Del. slot king eyes Maryland


THE Slots King of Delaware wants to bring his act to Maryland. And political leaders -- including our "no slots, no way" governor -- are opening the door for him to Maryland racing.

William Rickman Jr. has made a fortune with slot machines at Delaware Park race track. Some estimates put his take at $100 million a year from the slots bonanza.

He's got cash to burn, and he wants "in" on Maryland racing. He's indicated interest in buying out the owners of Pimlico and Laurel or the owners of the Rosecroft harness track. To no avail.

So Mr. Rickman has settled on building a race track in Western Maryland. There's no money to be made from racing a few weeks each summer in rural Allegany County, but it would permit Mr. Rickman to open off-track betting facilities in Maryland and run a telephone-wagering operation that could turn into a gold mine.

He'd then be positioned to control Maryland racing and squeeze the profits of the Pimlico/Laurel and Rosecroft owners.

Will he also bring slots to Maryland?

Supporters say no, he wants to ensure his slots franchise won't have competition from Maryland tracks. But if Mr. Rickman were to own the major tracks here, he could change his tune.

Whatever Mr. Rickman's true intentions, he's got potent allies. He won Gov. Parris N. Glendening's attentive ear by lavishing huge campaign donations on the Democratic Party and Vice President Al Gore. At a recent high- roller's fund-raiser in Georgetown, Mr. Rickman sat next to the governor.

The Slots King has won the allegiance of House Speaker Casper R. Taylor Jr., who went to bat for Mr. Rickman during dangled negotiations over a racetrack bill this year. Mr. Rickman hasn't been shy about letting people know the House speaker's on his side.

For instance, at a racing commission meeting two weeks ago, Mr. Rickman reminded the commissioners that House Speaker Taylor wanted a rapid decision on a Western Maryland track operator, and that he was ready to build the track with cash.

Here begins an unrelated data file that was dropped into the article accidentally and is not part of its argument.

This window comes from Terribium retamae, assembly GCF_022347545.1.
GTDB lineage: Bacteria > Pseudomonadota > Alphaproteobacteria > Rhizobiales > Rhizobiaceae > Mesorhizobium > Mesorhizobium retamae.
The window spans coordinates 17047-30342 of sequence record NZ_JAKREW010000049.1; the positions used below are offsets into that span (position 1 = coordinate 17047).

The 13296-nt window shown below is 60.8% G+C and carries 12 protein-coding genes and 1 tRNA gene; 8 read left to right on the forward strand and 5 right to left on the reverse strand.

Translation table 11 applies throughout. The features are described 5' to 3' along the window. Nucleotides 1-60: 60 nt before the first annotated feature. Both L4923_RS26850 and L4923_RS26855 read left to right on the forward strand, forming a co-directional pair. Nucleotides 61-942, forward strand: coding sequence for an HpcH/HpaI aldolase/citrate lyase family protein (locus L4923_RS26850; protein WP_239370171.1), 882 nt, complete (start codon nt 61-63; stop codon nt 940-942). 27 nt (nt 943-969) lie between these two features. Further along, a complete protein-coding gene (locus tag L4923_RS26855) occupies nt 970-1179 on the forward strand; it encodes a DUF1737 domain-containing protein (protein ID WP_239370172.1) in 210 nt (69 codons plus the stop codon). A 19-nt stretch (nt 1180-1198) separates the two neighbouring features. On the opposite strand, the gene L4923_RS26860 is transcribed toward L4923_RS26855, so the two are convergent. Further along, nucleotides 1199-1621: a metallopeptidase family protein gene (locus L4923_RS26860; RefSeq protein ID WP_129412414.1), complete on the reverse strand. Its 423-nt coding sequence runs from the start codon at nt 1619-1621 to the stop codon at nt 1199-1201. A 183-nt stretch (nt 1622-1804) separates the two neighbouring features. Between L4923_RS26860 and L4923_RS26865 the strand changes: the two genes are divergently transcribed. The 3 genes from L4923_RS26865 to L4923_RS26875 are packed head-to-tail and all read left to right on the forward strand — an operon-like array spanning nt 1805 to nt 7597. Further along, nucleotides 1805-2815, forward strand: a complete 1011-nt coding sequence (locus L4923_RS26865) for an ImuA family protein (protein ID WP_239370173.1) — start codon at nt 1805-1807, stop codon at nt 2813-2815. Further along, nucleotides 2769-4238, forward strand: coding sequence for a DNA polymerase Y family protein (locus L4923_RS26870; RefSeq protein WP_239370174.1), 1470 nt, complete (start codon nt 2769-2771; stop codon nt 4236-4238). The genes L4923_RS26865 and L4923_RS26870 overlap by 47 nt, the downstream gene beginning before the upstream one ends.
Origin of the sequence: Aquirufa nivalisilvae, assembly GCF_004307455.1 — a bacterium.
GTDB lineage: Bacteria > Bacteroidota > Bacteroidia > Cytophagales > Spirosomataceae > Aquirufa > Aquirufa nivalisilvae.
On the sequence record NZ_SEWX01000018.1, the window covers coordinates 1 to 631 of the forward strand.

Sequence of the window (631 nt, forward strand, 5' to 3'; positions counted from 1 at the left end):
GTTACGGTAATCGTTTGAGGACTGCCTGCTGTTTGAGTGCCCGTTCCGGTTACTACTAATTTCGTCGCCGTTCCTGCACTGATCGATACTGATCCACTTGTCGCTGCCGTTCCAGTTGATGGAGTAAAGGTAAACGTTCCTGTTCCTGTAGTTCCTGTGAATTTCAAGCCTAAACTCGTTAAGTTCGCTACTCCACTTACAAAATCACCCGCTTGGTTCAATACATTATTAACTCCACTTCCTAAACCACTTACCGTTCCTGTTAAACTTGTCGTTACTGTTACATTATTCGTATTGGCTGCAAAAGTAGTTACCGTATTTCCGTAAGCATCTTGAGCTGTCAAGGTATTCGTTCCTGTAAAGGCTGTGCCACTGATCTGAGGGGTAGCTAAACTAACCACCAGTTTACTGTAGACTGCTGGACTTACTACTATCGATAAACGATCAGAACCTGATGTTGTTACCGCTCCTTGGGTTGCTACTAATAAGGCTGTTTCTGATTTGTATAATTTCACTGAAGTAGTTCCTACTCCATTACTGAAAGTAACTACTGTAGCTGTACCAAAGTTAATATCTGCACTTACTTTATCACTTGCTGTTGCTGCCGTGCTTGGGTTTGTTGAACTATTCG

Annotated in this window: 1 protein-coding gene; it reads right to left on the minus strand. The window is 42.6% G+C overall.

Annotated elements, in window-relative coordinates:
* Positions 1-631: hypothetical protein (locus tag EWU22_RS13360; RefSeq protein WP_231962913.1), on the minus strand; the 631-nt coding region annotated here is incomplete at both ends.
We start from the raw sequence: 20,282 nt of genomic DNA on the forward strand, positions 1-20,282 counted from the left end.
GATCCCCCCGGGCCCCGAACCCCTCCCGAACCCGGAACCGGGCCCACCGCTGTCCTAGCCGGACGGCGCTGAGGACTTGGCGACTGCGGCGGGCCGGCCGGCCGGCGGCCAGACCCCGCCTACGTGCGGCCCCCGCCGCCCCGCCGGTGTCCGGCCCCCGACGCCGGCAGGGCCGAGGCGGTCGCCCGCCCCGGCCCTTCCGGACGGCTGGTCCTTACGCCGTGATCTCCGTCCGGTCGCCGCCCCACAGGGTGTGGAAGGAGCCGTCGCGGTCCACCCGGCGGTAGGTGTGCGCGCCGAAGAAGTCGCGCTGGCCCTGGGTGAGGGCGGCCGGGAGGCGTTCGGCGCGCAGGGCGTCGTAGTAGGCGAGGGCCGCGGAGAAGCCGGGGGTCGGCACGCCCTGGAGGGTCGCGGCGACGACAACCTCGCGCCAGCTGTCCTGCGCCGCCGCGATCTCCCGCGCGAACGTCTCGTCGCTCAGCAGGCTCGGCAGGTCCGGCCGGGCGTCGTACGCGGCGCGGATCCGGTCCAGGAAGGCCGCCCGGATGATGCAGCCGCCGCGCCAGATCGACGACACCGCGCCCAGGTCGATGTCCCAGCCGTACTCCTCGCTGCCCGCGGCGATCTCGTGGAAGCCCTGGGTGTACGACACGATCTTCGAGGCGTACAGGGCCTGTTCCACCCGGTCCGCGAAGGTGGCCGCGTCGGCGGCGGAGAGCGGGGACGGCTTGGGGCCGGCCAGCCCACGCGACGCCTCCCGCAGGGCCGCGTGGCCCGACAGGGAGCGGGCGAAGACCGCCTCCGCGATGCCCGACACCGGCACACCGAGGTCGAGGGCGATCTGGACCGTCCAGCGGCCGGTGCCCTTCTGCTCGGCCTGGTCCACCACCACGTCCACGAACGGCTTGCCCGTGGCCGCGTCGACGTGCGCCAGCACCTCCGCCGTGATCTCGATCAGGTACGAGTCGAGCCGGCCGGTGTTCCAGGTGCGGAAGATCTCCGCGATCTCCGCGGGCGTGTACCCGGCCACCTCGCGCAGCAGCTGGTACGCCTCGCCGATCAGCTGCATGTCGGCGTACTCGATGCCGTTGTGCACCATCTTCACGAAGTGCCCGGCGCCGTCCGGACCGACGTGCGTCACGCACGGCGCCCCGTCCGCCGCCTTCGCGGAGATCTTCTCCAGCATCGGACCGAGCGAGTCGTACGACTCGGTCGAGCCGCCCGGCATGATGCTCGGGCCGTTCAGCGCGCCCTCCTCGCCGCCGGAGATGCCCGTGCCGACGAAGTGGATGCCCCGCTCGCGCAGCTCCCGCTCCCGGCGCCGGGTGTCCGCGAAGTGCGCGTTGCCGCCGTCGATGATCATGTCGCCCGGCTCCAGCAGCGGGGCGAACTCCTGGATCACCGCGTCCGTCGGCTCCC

Flagrantly throwing political weight around may not prove as helpful as Mr. Rickman thinks.

His site for a Western Maryland track could end up in lengthy litigation. Residents at the site are fiercely opposed to any gambling there. They say there's already a major water problem and that a racetrack would create environmental concerns.

Besides, his site is about as anti-Smart Growth as you can get. It's far from any infrastructure or population center. In contrast, the competing site of the Pimlico/Laurel and Rosecroft owners is on the edge of Frostburg, between the county's two population centers, with access to the town's sewer and water systems.

If the governor's much-touted Smart Growth policy is more than an empty slogan, Mr. Rickman could have problems.

He also could face additional competition for that racing license. Now that the legislature has granted the Western Maryland track licensee new powers to open OTB facilities and become a player in telephone wagering, the racing commission could be legally required to seek new bids. This time, other racetracks with deep pockets may have intense interest.

Why? Because Maryland's telephone wagering law is so advantageous that this state could become the national headquarters for such operations, which could mean tens of millions of dollars for those running the local system.

Suddenly, a money-losing racetrack in Western Maryland could be the key to a fortune.

But gaining that track is fraught with dangers: Racing and corruption are closely linked in this state. Scandals erupted in the 1940s and again in the 1970s. A governor went to prison for manipulating racing days.

And now the racing commission has to choose an operator for a new track in Western Maryland. If politicians continue to interfere in the competitive bidding, if they hand-wrap a racetrack for a favored applicant, will federal or state prosecutors suddenly take an interest?

Never underestimate the convoluted twists and turns of decisions affecting Maryland's racing industry. Mr. Rickman is still the new kid on the block. Things could get a lot messier and more complicated than he ever imagined.

Barry Rascovar is deputy editorial page editor.

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